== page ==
ERIC Number: ED491834
Record Type: Non-Journal
Publication Date: 2004-Jan
Reference Count: 0
Why Test Students? Assessment Brief. Number 7
Center for Assessment and Evaluation of Student Learning (CAESL) at WestEd
There have always been tests, but there have never before been so many! It is natural for parents and concerned citizens to wonder what is motivating this increase and to examine the many reasons why. Ever since there have been schools, teachers have used tests of various kinds to find out how well students are learning and if their instruction has been successful or not. But the reasons for testing do not stop there. Policymakers have passed federal and state legislation using tests to measure school performance and spur improved achievement. Tests are used to rank schools, place students at various levels, and decide who will graduate from high school. In schools where test scores fail to improve substantially, parents may transfer their child to a higher performing school. In some cases, federal law allows students to use their share of Title I funding for tutoring services. Such uses of test scores go far beyond finding out how well a child can read, write, or solve word problems. The shorthand answer to "Why test students?" is because tests serve an expanding number of significant educational purposes, bolstered by some financial and political considerations. (Contains a list of 7 resources.) [This article was produced by the Center for Assessment and Evaluation of Student Learning (CAESL) at WestEd.]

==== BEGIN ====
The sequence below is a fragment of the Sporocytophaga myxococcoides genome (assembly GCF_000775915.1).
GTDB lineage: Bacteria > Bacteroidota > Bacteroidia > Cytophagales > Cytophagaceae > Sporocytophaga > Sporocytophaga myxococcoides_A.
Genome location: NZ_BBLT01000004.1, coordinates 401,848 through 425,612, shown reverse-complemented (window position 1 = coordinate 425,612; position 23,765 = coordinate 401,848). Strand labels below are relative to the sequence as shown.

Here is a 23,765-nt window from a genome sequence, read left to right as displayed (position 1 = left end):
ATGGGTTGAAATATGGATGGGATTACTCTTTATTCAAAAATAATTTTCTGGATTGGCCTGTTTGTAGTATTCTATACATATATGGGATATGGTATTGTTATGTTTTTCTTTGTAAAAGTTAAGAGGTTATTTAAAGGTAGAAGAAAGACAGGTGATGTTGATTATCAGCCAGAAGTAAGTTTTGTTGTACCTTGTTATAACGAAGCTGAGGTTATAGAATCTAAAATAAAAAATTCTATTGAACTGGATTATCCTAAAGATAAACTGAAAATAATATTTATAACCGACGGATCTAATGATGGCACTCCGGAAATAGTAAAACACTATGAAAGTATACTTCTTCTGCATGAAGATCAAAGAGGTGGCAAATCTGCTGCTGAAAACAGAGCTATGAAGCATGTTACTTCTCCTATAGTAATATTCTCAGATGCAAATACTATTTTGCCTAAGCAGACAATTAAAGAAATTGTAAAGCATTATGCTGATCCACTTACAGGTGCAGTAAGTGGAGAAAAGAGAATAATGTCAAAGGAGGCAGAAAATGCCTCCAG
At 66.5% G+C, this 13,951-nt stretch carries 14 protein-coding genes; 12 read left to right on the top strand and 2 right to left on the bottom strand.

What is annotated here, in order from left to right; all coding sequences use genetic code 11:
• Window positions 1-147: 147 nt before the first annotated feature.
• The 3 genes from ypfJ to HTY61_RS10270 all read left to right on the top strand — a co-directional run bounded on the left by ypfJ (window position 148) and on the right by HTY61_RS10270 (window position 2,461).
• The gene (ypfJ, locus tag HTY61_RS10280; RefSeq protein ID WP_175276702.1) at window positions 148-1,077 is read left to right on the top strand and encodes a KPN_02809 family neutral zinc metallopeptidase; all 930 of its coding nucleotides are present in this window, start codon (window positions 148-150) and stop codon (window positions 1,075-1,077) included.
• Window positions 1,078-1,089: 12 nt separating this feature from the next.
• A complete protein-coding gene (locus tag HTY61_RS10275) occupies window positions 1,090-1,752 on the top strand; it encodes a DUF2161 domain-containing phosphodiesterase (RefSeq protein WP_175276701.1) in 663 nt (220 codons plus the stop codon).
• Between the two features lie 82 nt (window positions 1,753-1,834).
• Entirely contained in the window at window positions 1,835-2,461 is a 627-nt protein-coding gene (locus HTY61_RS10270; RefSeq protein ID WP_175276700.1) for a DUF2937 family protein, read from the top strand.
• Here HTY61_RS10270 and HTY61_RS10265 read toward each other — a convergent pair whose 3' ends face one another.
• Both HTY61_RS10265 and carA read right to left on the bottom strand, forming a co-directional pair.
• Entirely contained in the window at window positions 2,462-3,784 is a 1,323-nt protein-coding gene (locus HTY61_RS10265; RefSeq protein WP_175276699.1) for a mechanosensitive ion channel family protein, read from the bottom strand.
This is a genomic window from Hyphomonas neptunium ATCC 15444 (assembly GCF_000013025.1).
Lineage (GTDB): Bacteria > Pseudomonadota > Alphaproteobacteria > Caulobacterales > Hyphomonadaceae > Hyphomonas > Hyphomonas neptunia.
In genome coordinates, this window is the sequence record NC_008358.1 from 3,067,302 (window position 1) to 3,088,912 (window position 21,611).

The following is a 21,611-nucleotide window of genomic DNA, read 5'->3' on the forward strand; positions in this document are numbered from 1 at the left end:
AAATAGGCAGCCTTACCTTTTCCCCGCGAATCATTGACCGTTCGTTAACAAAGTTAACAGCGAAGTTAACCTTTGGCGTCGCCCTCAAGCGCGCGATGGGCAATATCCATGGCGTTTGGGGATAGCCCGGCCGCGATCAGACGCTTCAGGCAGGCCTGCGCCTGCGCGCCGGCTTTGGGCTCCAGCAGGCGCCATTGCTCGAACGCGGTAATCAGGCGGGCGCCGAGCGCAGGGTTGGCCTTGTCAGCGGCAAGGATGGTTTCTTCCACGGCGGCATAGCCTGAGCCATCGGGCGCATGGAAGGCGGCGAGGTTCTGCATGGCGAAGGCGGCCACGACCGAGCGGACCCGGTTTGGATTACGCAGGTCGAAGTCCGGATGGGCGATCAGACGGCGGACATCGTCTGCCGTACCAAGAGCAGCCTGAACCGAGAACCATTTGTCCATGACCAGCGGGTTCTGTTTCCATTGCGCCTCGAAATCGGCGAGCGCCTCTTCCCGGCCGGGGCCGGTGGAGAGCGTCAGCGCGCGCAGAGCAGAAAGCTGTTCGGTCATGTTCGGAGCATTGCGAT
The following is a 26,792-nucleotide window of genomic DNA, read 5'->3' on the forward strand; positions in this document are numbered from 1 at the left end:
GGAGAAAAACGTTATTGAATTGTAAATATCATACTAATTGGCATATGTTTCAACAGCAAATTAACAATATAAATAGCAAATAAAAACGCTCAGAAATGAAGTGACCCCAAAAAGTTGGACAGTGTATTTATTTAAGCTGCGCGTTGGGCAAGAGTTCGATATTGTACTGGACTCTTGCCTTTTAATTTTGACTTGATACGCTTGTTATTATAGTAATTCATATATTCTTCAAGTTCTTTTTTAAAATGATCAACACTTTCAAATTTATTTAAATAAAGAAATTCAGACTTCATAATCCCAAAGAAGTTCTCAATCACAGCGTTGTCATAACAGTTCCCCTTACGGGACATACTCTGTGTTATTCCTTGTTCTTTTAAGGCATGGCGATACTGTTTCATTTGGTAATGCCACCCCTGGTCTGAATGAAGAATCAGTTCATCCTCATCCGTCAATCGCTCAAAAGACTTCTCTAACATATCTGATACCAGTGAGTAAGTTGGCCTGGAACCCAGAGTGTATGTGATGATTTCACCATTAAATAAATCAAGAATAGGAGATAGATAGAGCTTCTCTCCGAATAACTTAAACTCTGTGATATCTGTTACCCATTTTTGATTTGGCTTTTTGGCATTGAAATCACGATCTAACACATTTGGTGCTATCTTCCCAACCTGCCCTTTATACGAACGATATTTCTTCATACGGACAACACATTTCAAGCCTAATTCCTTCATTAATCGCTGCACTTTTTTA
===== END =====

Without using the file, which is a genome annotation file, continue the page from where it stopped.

Descriptors: Standardized Tests, Achievement Tests, Testing, Student Evaluation, Academic Achievement, Federal Legislation, State Legislation, Educational Improvement, Educational Finance, Politics of Education
Center for Assessment and Evaluation of Student Learning (CAESL). c/o WestEd, 300 Lakeside Drive, 25th Floor, Oakland, CA 94612-3534. Tel: 510-302-4214; Web site: http://www.edgateway.net/cs/caesl/print/docs/179.
Publication Type: Reports - Descriptive
Education Level: N/A
Audience: Community; Parents
Sponsor: National Science Foundation, Arlington, VA.
Authoring Institution: N/A